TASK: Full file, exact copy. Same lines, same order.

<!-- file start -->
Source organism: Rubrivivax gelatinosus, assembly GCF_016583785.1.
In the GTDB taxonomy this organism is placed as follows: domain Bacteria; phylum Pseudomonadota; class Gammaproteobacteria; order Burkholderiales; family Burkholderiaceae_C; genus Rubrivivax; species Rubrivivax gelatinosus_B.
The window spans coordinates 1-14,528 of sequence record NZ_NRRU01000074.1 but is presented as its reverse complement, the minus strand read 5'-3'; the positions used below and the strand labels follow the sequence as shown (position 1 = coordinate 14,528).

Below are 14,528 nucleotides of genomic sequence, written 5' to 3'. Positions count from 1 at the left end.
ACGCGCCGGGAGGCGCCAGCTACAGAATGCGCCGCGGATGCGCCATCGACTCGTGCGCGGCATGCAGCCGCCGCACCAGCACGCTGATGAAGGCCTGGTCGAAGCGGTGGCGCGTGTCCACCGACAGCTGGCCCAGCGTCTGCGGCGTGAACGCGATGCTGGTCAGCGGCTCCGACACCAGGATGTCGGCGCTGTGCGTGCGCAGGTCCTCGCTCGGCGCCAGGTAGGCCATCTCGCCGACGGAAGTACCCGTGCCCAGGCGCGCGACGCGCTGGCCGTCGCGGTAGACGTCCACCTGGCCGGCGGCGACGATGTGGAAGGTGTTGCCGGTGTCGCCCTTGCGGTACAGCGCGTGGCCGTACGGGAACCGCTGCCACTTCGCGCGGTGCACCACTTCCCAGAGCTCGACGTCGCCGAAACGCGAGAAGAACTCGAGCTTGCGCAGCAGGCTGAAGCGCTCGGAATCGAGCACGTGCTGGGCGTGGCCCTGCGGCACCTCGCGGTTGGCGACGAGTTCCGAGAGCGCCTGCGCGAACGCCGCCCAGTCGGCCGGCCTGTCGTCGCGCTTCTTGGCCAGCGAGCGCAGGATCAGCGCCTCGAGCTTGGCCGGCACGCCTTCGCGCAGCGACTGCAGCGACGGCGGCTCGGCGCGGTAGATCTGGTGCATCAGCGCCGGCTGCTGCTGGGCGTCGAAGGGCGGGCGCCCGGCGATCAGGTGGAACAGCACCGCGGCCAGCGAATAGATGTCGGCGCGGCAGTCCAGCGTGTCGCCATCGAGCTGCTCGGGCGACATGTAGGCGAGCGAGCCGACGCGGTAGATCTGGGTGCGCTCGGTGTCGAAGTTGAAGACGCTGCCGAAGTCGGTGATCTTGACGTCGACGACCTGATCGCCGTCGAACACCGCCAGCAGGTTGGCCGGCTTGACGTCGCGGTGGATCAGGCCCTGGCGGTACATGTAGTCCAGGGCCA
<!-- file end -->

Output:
Source organism: Rubrivivax gelatinosus, assembly GCF_016583785.1.
In the GTDB taxonomy this organism is placed as follows: domain Bacteria; phylum Pseudomonadota; class Gammaproteobacteria; order Burkholderiales; family Burkholderiaceae_C; genus Rubrivivax; species Rubrivivax gelatinosus_B.
The window spans coordinates 1-14,528 of sequence record NZ_NRRU01000074.1 but is presented as its reverse complement, the minus strand read 5'-3'; the positions used below and the strand labels follow the sequence as shown (position 1 = coordinate 14,528).

Below are 14,528 nucleotides of genomic sequence, written 5' to 3'. Positions count from 1 at the left end.
ACGCGCCGGGAGGCGCCAGCTACAGAATGCGCCGCGGATGCGCCATCGACTCGTGCGCGGCATGCAGCCGCCGCACCAGCACGCTGATGAAGGCCTGGTCGAAGCGGTGGCGCGTGTCCACCGACAGCTGGCCCAGCGTCTGCGGCGTGAACGCGATGCTGGTCAGCGGCTCCGACACCAGGATGTCGGCGCTGTGCGTGCGCAGGTCCTCGCTCGGCGCCAGGTAGGCCATCTCGCCGACGGAAGTACCCGTGCCCAGGCGCGCGACGCGCTGGCCGTCGCGGTAGACGTCCACCTGGCCGGCGGCGACGATGTGGAAGGTGTTGCCGGTGTCGCCCTTGCGGTACAGCGCGTGGCCGTACGGGAACCGCTGCCACTTCGCGCGGTGCACCACTTCCCAGAGCTCGACGTCGCCGAAACGCGAGAAGAACTCGAGCTTGCGCAGCAGGCTGAAGCGCTCGGAATCGAGCACGTGCTGGGCGTGGCCCTGCGGCACCTCGCGGTTGGCGACGAGTTCCGAGAGCGCCTGCGCGAACGCCGCCCAGTCGGCCGGCCTGTCGTCGCGCTTCTTGGCCAGCGAGCGCAGGATCAGCGCCTCGAGCTTGGCCGGCACGCCTTCGCGCAGCGACTGCAGCGACGGCGGCTCGGCGCGGTAGATCTGGTGCATCAGCGCCGGCTGCTGCTGGGCGTCGAAGGGCGGGCGCCCGGCGATCAGGTGGAACAGCACCGCGGCCAGCGAATAGATGTCGGCGCGGCAGTCCAGCGTGTCGCCATCGAGCTGCTCGGGCGACATGTAGGCGAGCGAGCCGACGCGGTAGATCTGGGTGCGCTCGGTGTCGAAGTTGAAGACGCTGCCGAAGTCGGTGATCTTGACGTCGACGACCTGATCGCCGTCGAACACCGCCAGCAGGTTGGCCGGCTTGACGTCGCGGTGGATCAGGCCCTGGCGGTACATGTAGTCCAGGGCCA